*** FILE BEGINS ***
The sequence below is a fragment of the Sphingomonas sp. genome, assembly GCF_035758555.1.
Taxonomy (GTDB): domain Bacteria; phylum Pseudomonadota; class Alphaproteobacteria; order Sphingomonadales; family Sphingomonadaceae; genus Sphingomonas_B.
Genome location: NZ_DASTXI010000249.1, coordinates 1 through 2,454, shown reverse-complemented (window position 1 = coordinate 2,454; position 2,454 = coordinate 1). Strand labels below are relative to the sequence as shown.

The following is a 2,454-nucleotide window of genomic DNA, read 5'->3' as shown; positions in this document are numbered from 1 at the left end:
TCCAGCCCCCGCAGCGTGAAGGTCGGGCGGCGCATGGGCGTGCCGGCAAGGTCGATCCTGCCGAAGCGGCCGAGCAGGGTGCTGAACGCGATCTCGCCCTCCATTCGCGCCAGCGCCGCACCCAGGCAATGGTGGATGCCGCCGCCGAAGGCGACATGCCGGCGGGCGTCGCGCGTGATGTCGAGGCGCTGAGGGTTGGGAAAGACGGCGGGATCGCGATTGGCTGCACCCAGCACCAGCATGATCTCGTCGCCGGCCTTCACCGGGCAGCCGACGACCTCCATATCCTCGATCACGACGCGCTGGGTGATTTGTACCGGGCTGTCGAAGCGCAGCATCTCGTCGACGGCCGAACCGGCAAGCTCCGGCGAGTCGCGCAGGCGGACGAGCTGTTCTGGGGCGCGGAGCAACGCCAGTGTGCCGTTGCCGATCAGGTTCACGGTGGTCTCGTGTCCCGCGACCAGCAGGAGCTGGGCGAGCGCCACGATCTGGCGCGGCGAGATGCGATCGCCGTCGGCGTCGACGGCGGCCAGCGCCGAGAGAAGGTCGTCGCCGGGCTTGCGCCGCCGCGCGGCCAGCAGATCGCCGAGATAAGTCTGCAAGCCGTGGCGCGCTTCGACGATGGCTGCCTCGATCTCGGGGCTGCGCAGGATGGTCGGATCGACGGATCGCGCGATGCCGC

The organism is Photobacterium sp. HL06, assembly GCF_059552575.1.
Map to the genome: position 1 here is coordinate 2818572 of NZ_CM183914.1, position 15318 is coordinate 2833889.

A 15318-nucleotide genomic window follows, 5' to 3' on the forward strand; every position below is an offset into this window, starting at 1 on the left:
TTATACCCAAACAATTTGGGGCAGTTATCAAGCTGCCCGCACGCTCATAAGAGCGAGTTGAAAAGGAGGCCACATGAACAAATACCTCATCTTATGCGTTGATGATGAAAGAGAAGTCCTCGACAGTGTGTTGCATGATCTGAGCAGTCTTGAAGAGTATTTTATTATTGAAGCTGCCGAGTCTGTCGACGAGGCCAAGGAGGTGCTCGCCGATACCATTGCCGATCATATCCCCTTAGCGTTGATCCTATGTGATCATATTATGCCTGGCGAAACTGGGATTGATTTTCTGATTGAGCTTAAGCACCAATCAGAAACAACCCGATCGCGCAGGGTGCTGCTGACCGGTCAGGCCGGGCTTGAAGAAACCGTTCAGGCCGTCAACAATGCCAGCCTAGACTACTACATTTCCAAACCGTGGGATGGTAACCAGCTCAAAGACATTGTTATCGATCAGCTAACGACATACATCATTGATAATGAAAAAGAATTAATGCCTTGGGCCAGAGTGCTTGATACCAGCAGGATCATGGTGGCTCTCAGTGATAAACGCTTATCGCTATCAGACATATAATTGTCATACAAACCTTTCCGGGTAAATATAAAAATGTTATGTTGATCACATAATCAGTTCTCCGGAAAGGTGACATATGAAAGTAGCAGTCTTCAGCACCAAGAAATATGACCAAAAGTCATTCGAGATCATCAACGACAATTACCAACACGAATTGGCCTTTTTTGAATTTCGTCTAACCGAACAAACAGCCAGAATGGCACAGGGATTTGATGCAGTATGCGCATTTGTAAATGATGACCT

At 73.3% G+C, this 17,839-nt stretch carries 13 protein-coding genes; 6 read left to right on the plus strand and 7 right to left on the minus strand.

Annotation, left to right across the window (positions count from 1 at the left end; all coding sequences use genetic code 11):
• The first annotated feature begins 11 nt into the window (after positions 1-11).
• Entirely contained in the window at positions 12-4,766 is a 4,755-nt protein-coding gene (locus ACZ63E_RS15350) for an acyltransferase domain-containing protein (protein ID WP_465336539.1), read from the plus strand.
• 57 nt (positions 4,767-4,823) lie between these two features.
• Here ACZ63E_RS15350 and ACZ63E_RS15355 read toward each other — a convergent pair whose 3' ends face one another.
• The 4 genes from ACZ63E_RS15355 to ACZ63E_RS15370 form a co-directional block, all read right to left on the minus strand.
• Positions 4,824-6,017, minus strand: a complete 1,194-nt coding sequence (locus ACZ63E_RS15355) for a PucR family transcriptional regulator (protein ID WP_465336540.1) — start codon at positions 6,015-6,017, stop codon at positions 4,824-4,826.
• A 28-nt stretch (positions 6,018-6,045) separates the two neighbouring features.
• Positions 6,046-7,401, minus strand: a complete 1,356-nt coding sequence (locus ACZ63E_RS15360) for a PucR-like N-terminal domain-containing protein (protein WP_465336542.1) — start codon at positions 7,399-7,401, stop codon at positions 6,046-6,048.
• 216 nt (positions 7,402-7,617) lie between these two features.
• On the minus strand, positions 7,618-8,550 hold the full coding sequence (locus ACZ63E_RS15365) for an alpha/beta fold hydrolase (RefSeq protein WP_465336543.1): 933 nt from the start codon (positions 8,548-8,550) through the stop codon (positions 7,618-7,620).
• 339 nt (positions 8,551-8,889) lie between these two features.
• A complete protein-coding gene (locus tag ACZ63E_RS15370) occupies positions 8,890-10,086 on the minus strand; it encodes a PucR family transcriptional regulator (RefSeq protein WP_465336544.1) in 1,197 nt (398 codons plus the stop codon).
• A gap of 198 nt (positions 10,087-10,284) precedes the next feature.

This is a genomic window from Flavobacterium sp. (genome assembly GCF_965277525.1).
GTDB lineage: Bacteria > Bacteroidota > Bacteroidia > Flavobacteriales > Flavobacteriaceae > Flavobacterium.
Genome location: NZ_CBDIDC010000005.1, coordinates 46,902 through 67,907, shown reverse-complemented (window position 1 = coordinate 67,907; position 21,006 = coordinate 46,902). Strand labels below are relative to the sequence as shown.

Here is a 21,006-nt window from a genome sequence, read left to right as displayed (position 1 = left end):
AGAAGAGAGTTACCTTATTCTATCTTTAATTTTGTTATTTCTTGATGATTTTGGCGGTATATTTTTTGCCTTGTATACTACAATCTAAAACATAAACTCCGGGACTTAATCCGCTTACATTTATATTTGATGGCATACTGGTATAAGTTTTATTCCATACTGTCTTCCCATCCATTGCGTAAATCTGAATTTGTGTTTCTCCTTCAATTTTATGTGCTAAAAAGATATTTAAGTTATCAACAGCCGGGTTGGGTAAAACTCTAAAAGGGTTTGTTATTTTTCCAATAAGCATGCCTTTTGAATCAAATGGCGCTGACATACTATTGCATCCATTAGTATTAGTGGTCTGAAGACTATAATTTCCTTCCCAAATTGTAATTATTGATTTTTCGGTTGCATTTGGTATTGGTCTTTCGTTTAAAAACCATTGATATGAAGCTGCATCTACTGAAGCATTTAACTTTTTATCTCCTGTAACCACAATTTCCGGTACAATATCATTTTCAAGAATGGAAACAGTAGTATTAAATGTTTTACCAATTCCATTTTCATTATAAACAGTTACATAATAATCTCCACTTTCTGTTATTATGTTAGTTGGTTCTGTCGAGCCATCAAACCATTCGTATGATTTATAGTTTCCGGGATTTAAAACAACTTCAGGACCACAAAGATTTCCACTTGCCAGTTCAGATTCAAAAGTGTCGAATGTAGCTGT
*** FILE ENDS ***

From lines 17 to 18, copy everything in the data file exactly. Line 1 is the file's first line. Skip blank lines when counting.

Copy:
• Positions 4,824-6,017, minus strand: a complete 1,194-nt coding sequence (locus ACZ63E_RS15355) for a PucR family transcriptional regulator (protein ID WP_465336540.1) — start codon at positions 6,015-6,017, stop codon at positions 4,824-4,826.
• A 28-nt stretch (positions 6,018-6,045) separates the two neighbouring features.